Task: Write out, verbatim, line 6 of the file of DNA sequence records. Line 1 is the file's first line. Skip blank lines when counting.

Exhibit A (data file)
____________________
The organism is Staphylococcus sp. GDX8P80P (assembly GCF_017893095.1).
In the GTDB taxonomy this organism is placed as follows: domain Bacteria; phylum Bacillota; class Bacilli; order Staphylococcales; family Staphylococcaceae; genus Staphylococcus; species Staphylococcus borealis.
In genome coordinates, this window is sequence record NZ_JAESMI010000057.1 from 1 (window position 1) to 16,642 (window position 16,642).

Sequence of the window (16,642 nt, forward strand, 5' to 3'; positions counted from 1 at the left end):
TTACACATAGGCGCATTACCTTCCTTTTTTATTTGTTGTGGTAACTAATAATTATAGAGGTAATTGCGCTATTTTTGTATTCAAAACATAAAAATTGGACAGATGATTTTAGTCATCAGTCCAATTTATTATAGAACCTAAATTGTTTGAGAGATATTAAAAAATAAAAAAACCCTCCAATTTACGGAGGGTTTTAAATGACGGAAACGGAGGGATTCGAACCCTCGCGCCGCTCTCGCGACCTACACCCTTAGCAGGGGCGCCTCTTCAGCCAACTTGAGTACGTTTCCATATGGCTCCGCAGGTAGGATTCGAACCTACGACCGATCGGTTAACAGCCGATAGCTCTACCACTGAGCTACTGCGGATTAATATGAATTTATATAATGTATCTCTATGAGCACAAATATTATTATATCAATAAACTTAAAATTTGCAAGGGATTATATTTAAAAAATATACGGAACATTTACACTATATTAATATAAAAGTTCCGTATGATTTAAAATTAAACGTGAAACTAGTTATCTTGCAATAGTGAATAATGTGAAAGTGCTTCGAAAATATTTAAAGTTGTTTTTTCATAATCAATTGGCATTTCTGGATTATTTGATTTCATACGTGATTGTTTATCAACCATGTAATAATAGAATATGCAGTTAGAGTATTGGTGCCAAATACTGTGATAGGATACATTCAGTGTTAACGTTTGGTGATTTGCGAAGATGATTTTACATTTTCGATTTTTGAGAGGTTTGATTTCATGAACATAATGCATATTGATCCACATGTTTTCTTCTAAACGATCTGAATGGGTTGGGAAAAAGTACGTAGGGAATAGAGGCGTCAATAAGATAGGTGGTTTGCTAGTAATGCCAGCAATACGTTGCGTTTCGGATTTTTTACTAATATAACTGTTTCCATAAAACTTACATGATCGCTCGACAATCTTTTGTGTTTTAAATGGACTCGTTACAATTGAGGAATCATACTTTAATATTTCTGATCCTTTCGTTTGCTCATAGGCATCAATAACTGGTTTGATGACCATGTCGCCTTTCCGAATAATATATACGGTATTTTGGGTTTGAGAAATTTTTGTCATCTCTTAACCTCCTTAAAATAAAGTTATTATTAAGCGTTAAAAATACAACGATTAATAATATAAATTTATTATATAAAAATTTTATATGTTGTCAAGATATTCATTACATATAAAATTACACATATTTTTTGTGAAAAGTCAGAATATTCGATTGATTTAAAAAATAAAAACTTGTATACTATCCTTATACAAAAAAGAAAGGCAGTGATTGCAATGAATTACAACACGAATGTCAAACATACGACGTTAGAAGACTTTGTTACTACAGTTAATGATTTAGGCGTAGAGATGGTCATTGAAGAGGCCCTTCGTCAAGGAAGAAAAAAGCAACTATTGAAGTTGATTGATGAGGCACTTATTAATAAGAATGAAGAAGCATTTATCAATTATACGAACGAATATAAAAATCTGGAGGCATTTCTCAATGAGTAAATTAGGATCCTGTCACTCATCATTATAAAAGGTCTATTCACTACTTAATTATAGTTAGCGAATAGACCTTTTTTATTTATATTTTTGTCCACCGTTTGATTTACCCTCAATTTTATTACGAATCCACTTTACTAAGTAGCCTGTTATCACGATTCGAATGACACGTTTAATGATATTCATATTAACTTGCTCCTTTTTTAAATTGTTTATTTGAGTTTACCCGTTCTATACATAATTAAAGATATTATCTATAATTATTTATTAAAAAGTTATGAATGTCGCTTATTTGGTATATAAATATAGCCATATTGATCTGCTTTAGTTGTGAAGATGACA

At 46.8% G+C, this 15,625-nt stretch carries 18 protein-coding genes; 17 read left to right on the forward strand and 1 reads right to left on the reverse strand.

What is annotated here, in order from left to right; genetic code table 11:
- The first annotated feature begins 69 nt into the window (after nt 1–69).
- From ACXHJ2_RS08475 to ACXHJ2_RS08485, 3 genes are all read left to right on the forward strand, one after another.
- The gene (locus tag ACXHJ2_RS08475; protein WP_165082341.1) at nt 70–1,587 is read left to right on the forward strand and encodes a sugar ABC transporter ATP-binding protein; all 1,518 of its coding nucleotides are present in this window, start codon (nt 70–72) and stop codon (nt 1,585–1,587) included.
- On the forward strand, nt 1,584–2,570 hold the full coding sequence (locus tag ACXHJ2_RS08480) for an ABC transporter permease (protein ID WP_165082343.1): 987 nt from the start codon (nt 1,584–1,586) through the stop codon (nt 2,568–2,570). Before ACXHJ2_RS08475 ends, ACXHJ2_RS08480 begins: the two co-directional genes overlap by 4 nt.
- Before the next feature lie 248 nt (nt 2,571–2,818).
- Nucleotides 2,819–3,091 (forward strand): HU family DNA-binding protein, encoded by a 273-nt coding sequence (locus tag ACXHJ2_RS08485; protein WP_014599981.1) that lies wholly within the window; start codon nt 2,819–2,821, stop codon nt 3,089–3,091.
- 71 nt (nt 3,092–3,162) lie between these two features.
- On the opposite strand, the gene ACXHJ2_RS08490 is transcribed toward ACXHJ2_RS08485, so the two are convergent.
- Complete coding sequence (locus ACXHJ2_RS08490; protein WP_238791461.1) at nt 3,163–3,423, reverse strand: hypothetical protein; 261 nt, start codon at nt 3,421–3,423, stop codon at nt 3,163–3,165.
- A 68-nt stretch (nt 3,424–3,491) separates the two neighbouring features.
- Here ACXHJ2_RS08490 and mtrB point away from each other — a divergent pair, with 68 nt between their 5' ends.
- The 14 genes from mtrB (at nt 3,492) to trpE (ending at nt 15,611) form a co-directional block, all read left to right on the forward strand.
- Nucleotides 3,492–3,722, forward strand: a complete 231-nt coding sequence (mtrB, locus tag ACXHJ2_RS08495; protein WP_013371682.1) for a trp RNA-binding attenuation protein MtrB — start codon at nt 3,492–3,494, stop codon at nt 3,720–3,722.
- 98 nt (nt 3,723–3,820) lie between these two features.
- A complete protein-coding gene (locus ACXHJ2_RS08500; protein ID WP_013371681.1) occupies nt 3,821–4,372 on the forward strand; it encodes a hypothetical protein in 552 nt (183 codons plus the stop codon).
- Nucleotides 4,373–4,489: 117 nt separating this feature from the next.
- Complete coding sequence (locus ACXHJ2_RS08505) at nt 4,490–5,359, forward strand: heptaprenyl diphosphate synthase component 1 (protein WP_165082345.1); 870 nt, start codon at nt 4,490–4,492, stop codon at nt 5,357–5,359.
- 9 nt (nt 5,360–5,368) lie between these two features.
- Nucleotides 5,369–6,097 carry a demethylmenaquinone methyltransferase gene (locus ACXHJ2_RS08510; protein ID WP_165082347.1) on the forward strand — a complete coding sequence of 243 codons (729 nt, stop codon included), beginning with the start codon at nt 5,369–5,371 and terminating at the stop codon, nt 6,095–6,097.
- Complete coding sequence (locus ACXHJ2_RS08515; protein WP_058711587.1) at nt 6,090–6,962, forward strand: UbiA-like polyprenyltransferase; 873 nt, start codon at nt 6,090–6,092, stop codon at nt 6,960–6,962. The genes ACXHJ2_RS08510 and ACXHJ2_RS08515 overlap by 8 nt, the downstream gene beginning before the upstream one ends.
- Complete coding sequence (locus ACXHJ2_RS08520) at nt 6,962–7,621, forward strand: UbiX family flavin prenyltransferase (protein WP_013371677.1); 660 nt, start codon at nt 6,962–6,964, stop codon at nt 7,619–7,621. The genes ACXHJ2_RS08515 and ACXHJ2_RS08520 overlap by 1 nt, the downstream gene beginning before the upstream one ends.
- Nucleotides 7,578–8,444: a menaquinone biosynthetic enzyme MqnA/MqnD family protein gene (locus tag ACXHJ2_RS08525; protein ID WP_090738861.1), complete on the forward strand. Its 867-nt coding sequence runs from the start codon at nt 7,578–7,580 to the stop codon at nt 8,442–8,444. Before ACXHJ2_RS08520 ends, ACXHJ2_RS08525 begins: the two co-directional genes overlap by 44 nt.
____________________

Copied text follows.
At 46.8% G+C, this 15,625-nt stretch carries 18 protein-coding genes; 17 read left to right on the forward strand and 1 reads right to left on the reverse strand.